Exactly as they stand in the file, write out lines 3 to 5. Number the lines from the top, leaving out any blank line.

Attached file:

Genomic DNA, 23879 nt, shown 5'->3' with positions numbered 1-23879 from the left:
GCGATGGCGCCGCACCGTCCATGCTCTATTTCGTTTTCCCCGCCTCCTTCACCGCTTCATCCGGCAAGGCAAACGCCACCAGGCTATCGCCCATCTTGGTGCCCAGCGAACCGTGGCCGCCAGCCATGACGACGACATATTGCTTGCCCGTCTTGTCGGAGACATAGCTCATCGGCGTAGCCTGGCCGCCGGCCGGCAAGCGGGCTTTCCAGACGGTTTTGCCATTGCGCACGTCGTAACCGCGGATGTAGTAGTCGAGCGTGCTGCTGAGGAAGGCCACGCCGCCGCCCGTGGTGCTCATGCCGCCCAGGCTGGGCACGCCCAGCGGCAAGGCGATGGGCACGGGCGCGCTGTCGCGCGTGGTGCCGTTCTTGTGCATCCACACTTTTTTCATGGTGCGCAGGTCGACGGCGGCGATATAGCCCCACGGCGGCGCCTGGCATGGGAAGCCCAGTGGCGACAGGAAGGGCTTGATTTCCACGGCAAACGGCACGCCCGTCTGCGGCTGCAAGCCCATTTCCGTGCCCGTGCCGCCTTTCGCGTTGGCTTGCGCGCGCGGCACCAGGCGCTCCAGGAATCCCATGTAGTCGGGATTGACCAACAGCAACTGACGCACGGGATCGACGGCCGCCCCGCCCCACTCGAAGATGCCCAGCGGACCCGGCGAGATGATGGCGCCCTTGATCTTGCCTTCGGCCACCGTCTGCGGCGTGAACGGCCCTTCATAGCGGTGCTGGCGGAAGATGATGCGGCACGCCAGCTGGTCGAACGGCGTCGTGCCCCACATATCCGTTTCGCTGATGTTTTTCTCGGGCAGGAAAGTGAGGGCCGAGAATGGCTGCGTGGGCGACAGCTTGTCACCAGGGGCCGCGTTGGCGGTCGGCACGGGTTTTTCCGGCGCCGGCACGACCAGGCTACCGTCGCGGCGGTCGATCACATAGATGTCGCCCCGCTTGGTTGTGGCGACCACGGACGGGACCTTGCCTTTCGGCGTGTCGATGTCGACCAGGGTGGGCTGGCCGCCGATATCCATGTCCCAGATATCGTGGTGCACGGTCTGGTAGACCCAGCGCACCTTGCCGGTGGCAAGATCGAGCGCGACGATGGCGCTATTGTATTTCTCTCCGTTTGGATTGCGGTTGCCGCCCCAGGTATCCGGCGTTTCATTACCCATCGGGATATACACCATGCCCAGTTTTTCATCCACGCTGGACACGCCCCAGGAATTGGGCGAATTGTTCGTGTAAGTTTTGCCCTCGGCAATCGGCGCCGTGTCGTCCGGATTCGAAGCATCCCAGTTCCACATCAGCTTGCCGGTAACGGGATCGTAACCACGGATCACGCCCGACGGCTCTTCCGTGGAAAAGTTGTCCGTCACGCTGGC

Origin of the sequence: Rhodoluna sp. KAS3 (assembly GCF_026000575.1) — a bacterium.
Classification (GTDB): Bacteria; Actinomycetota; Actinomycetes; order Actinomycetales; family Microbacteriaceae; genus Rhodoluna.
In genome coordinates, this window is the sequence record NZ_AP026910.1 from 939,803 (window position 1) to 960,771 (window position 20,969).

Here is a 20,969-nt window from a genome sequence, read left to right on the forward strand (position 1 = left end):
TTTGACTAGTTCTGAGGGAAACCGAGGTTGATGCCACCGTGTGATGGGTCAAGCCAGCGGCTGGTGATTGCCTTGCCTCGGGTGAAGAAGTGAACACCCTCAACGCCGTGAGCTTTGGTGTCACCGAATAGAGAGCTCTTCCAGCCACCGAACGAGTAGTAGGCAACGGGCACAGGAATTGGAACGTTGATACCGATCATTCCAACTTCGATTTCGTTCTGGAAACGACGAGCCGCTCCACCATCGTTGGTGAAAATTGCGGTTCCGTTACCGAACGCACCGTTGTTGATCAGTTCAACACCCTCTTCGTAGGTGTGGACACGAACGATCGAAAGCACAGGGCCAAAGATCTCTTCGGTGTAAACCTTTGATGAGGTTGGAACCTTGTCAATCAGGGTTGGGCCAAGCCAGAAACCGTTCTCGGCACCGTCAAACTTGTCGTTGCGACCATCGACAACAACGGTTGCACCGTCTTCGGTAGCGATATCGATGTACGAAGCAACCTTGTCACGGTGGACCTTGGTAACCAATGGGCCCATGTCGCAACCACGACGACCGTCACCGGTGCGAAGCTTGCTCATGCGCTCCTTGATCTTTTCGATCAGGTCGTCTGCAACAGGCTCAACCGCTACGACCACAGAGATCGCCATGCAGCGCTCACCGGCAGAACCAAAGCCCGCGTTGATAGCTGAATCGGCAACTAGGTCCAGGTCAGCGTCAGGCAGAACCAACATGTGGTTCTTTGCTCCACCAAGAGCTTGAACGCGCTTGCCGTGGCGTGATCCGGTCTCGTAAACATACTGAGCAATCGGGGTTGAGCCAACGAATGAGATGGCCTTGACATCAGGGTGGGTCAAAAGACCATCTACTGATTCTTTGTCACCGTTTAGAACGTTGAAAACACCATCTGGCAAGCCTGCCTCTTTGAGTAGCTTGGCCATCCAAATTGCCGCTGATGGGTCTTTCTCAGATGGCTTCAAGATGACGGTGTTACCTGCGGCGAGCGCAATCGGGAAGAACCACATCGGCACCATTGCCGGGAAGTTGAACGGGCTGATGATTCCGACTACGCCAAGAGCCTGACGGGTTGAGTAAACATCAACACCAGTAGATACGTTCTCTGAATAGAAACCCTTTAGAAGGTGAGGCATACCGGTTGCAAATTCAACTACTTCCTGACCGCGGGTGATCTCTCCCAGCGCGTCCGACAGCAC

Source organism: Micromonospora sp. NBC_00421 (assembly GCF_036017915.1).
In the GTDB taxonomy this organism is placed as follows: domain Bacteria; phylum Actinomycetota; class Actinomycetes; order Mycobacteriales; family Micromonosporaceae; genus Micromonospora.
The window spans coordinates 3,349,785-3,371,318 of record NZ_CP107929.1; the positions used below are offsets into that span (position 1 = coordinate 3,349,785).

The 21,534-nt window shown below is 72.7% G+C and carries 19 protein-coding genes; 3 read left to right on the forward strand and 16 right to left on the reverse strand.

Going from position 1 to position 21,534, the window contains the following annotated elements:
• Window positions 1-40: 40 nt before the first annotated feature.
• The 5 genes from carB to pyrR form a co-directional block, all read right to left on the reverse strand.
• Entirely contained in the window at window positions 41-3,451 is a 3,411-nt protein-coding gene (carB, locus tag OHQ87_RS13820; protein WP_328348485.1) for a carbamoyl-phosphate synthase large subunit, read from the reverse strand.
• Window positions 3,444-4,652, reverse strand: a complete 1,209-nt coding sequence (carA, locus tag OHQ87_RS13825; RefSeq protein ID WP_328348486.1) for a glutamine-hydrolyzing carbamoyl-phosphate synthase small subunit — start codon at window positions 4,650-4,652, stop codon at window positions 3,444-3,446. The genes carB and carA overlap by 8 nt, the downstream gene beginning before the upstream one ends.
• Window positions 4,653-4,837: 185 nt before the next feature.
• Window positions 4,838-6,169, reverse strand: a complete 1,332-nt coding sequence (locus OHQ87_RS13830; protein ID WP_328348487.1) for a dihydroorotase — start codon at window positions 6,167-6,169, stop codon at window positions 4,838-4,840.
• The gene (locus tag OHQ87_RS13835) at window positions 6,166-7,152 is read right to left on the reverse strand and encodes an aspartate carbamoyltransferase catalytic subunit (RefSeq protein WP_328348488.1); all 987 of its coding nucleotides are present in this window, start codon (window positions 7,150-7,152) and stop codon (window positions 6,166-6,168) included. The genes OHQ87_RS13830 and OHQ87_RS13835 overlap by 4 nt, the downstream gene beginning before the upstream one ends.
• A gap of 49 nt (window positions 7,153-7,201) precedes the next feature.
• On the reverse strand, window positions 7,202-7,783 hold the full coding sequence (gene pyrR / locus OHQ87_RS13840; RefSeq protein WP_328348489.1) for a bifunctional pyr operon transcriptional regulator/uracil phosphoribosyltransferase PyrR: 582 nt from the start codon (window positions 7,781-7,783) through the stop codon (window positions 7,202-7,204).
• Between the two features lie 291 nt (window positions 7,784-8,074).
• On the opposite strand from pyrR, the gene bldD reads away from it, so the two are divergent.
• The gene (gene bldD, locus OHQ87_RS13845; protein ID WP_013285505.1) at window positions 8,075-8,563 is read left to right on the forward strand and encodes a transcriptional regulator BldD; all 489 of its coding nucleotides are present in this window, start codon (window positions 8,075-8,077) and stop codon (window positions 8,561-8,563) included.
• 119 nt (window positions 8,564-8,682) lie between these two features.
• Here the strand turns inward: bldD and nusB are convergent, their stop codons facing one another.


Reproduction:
Origin of the sequence: Rhodoluna sp. KAS3 (assembly GCF_026000575.1) — a bacterium.
Classification (GTDB): Bacteria; Actinomycetota; Actinomycetes; order Actinomycetales; family Microbacteriaceae; genus Rhodoluna.
In genome coordinates, this window is the sequence record NZ_AP026910.1 from 939,803 (window position 1) to 960,771 (window position 20,969).